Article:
Madridge Journal of Food Technology

ISSN: 2577-4182

International Probiotics and Antimicrobial Proteins Conference
November 6-8, 2017 | Barcelona, Spain

Lactobacilli Probiotics as a Potential Control Strategy for Avian Intestinal Spirochaetosis

Jade Passey

University of Surrey, UK

DOI: 10.18689/2577-4182.a1.003

Download PDF

Brachyspira species are the causative agents of avian intestinal spirochaetosis (AIS). AIS is a gastrointestinal disease whereby Brachyspira colonise the caeca and colo-rectum of poultry, primarily layer hens, resulting in diarrhoeal disease and consequently a 6-10% reduction in egg production, poor egg quality and faecally stained eggs. It is estimated that AIS costs the UK poultry industry £18 million per annum. Prevalence of Brachyspira in the UK has increased significantly in recent years, with up to 90% of free range hens and 74% of barn hens testing positive for Brachyspira species. Furthermore emerging antimicrobial resistance is a concern. Therefore, a better understanding of the pathobiology and novel measures to mitigate this economically important disease are urgently required.

Eight avian Brachyspira isolates from the four clinically relevant species, B. pilosicoli, B. intermedia, B. alvinipulli1 and B. innocens were selected and subjected to genetic and metabolic analysis using the Biology system and next-generation whole genome sequencing, in order to further understand the genus.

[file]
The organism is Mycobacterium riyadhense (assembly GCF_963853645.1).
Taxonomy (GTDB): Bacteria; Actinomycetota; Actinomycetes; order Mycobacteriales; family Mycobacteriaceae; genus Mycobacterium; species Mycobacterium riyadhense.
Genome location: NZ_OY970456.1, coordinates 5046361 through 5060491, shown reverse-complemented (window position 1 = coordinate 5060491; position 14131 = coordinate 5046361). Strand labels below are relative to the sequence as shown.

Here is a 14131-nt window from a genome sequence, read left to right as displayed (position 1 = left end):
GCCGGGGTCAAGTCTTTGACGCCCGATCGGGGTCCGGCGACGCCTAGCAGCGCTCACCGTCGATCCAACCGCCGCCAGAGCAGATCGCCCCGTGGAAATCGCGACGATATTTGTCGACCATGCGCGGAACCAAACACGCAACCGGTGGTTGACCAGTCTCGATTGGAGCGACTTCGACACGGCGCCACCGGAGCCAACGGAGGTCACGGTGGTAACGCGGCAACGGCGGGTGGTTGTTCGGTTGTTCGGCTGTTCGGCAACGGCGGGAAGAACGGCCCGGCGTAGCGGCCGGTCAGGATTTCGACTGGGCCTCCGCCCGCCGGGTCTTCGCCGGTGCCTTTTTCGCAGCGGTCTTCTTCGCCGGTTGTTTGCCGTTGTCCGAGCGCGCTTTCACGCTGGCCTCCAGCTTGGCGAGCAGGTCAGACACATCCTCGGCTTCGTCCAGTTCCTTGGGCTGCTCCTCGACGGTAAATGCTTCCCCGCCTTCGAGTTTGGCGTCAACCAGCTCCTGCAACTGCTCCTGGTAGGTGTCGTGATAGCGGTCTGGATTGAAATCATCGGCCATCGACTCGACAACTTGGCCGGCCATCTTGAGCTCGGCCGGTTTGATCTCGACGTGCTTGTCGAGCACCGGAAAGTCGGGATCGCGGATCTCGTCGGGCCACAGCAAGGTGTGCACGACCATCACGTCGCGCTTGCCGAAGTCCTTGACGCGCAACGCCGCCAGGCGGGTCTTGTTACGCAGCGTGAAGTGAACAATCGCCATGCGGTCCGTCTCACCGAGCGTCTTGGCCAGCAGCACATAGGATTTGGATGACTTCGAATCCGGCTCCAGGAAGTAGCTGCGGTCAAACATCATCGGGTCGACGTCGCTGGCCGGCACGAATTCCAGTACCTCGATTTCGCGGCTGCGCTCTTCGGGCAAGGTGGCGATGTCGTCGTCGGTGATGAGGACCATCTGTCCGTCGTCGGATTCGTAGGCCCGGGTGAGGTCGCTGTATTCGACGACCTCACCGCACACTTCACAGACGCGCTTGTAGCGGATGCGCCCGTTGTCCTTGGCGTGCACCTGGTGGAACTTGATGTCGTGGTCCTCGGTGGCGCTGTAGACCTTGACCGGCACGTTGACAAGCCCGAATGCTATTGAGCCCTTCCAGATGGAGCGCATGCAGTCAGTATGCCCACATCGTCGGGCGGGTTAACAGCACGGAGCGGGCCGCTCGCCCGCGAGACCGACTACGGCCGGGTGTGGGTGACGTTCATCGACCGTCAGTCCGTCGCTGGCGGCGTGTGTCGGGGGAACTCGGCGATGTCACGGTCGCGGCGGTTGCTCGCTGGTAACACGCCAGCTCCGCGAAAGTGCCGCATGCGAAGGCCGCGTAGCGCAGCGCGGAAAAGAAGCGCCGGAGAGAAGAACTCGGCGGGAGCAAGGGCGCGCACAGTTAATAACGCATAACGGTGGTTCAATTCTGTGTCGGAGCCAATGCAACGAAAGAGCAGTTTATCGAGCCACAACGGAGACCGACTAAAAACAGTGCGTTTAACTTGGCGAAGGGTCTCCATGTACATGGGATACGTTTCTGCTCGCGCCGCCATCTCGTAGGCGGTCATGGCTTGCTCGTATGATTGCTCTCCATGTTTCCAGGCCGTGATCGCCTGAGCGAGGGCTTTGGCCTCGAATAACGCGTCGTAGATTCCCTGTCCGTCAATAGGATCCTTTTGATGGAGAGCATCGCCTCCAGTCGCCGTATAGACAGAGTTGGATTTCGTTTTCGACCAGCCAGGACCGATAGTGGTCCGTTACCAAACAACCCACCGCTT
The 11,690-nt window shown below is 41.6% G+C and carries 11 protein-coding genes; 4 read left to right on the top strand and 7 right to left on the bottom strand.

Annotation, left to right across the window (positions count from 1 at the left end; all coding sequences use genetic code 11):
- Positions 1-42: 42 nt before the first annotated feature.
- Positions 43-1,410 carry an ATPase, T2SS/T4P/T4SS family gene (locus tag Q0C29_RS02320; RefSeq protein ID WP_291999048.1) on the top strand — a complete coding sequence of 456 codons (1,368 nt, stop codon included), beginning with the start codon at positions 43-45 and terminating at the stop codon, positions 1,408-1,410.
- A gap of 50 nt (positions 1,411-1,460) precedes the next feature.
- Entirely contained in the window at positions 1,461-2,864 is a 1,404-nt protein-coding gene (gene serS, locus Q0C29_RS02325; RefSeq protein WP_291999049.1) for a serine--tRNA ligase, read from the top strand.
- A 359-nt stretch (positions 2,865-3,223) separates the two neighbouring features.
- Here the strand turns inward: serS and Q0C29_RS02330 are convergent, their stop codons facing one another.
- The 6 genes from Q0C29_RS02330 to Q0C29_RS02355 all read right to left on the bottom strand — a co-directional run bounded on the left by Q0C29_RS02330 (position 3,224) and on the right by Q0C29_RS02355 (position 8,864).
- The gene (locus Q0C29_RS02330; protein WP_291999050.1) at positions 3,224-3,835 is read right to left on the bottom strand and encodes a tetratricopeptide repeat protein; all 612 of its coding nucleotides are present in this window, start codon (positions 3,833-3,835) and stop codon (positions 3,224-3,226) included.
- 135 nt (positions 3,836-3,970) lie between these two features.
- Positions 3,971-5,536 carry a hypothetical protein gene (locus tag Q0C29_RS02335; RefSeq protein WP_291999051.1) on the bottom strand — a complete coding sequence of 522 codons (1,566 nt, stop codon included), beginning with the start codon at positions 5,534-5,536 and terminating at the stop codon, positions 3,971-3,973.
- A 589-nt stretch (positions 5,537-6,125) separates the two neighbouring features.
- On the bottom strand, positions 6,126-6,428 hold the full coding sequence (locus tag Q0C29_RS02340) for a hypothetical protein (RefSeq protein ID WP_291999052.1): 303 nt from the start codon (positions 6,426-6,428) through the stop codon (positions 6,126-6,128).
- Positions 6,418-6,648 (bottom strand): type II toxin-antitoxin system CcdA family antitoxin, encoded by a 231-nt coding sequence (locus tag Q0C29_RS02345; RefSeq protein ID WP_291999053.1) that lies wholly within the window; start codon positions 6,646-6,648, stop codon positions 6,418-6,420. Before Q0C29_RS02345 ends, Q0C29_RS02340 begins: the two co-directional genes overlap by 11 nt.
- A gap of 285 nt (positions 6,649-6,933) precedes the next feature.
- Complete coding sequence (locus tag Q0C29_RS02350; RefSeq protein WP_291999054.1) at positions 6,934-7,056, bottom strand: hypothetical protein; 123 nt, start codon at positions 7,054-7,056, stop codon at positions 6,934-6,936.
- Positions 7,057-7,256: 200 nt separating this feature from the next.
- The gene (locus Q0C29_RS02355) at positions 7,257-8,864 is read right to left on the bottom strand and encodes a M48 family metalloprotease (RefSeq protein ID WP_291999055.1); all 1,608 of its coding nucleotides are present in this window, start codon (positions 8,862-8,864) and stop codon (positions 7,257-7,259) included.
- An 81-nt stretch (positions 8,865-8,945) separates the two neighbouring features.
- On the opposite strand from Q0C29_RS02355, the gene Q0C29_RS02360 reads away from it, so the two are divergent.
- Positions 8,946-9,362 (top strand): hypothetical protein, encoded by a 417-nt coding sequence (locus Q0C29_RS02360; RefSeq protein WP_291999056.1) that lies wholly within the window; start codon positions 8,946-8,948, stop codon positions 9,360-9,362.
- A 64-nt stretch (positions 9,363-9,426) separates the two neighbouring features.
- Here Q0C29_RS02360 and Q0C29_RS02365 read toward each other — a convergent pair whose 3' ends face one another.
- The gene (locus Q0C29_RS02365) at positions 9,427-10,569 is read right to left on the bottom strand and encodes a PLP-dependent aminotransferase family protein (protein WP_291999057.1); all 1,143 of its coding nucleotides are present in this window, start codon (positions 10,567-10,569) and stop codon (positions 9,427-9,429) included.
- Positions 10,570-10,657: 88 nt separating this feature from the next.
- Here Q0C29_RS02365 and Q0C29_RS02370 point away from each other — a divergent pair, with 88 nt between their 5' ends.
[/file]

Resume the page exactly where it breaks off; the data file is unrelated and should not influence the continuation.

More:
Additionally, to investigate the mechanisms by which Lactobacillus may mitigate AIS, sixteen Lactobacillus isolates were isolated from chicken faeces and characterised using 16S rRNA sequencing, biochemistry and next-generation sequencing. Lactobacillus isolates were screened for in vitro antimicrobial activity against Brachyspira species. These studies indicated that the cell free supernatant (CFS) from all Lactobacillus strains significantly inhibited Brachyspira growth in a pH-dependent manner (p ≤0.01). Furthermore, the CFS from three Lactobacillus strains consistently inhibited the growth of all test Brachyspira strains in a pH-independent manner (p ≤0.01). This suggests that the inhibition of Brachyspira is not solely attributed to acidity. Subsequently, nuclear magnetic resonance spectroscopy (NMR) was used to identify metabolites secreted into the CFS which may have the potential to inhibit Brachyspira. In addition to lactic and acetic acid, other metabolites such as acetoin were identified as having potential antimicrobial properties.

Furthermore, these three Lactobacillus isolates were able to physically interact with Brachyspira in order to significantly impair growth and motility (p≤0.05).

Collectively, these data suggest that physical interactions between Lactobacillus and Brachyspira are important factors in mitigation of disease and that secreted compounds from Lactobacillus have inhibitory effects against Brachyspira. Further study to explore these mechanisms is required.